Effect of Vitamin D3 on Gastrocnemius Muscle Super Oxide Anion Generation Level
Table 1 shows the gastrocnemius muscle superoxide anion generation in the different experimental groups. As is evident from the Table 1, chronic treadmill running causes significant increase in super oxide anion production (Group 2), compared to that of the Normal Control Group (Group 1). Administration of the vehicle had no effect on this exercise-induced increase in super oxide anion production. However, administration of Vitamin D3 reduces chronic exercise-induced increase in super oxide anion production significantly, the higher dose being more effective than the lower.
Effect of Vitamin D3 on Gastrocnemius Muscle Reduced Glutathione (GSH) Level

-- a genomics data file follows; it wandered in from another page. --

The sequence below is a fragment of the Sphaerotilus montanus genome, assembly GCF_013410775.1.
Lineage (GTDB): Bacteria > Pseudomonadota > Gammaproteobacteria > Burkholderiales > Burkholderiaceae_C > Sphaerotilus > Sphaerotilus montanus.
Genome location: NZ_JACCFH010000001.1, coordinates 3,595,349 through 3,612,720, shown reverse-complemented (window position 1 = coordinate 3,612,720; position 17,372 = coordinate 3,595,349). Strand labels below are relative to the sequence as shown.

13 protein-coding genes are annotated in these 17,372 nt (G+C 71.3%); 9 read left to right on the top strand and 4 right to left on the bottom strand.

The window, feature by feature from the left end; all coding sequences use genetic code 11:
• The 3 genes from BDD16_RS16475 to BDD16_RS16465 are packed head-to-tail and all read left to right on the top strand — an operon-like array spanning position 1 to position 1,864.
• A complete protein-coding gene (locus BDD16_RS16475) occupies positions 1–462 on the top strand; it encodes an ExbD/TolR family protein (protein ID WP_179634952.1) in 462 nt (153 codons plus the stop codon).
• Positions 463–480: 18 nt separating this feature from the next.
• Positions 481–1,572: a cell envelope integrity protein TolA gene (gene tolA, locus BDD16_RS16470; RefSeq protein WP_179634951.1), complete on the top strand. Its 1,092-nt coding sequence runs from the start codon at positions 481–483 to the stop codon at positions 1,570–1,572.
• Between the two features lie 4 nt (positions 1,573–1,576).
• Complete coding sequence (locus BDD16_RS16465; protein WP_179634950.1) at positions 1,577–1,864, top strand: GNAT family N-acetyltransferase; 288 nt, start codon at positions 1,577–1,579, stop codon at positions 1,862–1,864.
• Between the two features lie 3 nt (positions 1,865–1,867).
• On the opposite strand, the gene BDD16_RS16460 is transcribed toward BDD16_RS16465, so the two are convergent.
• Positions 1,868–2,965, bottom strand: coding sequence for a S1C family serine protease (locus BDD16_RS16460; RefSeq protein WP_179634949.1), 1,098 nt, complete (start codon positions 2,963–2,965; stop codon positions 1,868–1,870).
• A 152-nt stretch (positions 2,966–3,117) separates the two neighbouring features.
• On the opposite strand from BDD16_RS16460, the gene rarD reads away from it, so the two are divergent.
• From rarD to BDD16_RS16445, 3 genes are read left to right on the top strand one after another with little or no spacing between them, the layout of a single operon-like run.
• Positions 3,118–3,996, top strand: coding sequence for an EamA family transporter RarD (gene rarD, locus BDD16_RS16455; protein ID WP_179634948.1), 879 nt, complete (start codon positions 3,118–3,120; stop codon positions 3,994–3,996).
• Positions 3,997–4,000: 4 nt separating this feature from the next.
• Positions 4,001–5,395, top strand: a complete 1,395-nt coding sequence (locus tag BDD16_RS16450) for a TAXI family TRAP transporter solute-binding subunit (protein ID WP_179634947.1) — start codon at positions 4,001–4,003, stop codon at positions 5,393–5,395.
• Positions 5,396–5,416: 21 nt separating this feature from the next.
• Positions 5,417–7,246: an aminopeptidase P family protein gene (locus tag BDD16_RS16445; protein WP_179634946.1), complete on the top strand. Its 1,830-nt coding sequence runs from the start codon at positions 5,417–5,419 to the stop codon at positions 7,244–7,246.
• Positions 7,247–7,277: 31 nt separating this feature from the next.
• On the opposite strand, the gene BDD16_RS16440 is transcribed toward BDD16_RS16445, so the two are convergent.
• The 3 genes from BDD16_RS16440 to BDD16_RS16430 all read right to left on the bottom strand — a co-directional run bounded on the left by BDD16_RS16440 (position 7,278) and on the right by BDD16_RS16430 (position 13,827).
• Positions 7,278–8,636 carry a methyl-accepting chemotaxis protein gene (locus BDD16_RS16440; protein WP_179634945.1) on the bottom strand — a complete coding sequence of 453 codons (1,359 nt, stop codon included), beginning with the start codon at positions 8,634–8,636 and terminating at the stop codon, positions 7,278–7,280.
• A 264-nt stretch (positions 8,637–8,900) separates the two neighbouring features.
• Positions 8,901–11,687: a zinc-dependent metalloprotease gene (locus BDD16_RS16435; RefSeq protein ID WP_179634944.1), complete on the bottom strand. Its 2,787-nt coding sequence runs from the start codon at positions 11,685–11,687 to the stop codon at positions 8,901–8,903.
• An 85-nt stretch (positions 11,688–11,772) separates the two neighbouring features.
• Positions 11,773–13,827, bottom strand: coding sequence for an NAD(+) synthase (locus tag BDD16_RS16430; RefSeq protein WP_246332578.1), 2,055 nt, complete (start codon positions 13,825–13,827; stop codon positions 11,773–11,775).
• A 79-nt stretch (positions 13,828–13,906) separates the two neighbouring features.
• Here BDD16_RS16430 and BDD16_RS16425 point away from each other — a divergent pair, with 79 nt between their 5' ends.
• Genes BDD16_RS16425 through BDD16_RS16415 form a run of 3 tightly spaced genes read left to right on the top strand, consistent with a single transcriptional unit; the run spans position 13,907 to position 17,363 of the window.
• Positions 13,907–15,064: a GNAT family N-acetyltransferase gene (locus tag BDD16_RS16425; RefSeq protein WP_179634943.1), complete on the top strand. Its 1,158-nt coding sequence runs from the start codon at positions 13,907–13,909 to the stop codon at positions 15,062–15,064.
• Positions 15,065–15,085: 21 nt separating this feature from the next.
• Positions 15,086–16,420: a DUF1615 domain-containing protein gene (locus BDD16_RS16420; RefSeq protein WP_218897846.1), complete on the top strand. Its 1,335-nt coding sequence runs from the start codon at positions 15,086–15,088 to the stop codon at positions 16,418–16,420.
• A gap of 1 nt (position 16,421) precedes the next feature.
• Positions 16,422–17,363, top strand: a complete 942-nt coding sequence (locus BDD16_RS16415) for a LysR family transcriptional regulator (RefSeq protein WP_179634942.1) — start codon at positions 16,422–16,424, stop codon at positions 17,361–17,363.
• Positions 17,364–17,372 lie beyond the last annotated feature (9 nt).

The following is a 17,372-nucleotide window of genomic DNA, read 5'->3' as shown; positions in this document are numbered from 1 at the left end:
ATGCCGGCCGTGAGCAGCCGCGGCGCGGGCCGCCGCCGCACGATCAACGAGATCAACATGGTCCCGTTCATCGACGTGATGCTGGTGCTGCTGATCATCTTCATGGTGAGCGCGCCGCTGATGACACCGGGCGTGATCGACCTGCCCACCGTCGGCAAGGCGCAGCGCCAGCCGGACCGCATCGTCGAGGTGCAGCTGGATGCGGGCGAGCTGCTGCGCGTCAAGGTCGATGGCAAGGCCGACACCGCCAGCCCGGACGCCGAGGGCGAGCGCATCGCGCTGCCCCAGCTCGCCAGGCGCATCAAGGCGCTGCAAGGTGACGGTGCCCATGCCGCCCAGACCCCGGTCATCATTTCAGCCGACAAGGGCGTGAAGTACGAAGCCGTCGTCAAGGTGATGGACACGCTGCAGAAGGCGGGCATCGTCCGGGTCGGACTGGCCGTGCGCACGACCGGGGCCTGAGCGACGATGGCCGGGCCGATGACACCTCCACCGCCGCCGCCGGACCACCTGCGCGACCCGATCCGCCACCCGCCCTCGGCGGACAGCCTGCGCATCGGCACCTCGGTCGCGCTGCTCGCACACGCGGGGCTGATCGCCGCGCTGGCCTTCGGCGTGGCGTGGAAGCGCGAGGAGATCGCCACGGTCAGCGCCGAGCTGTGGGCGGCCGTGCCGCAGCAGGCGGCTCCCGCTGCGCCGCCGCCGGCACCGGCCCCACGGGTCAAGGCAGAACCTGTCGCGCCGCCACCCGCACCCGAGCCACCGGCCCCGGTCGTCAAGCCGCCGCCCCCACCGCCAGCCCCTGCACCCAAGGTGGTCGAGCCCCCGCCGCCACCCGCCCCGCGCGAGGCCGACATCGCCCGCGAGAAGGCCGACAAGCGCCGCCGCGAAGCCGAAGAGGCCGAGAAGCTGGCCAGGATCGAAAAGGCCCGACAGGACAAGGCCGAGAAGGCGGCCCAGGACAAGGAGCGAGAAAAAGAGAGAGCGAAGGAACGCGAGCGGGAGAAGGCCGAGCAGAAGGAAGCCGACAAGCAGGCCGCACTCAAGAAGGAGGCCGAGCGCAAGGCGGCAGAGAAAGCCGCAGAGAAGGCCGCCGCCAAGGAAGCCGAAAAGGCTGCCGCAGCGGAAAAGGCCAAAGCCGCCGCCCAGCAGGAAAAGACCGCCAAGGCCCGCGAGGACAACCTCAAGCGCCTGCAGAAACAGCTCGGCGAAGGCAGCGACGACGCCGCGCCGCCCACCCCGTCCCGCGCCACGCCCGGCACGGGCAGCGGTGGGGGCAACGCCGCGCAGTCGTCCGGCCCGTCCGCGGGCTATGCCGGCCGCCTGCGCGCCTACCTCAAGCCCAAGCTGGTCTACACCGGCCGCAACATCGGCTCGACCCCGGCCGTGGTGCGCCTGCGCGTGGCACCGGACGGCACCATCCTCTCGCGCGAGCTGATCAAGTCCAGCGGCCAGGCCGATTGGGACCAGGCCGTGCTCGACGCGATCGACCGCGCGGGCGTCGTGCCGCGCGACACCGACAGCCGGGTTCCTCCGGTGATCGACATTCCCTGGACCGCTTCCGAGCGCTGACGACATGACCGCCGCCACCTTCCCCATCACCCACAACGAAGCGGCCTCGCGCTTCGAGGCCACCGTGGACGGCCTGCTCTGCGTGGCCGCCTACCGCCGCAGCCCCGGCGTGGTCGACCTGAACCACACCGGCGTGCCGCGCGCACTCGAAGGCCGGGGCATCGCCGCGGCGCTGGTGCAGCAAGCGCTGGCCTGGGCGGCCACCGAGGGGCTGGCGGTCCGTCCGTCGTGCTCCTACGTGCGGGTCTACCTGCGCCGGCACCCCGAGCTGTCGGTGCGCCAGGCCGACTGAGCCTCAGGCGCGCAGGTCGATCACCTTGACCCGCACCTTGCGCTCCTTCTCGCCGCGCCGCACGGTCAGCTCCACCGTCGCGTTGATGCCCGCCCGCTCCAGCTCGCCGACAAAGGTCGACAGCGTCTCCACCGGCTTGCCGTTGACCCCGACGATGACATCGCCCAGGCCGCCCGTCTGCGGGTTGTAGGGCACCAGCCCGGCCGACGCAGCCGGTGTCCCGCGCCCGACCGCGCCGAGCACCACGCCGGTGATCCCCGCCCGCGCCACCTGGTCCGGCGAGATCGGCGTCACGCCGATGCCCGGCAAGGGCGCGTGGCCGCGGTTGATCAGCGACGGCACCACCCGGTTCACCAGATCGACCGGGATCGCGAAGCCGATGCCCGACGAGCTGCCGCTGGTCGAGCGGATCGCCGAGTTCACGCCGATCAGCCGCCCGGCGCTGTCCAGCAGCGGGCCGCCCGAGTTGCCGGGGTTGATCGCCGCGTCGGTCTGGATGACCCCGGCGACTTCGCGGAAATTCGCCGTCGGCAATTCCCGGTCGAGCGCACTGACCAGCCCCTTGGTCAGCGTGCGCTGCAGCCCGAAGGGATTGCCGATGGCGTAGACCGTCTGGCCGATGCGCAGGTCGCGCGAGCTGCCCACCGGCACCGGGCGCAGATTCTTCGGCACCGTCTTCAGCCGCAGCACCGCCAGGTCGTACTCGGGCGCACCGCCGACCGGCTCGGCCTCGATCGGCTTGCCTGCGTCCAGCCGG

Chronic treadmill running causes significant decrease in gastrocnemius muscle GSH level in Chronic Exercise Control Group (Group 2), in comparison to the Normal Control Group (Group 1), as can be observed in Table 1. Administration of the vehicle did not alter chronic treadmill running-induced decrease in GSH level in Group 3 as compared to Group 2 animals. However, administrations of Vitamin D3 increase the chronic exercise-induced decrease in GSH level significantly, again in a dose dependent manner (Table 1).
Effect of Vitamin D3 on Serum Corticosterone Level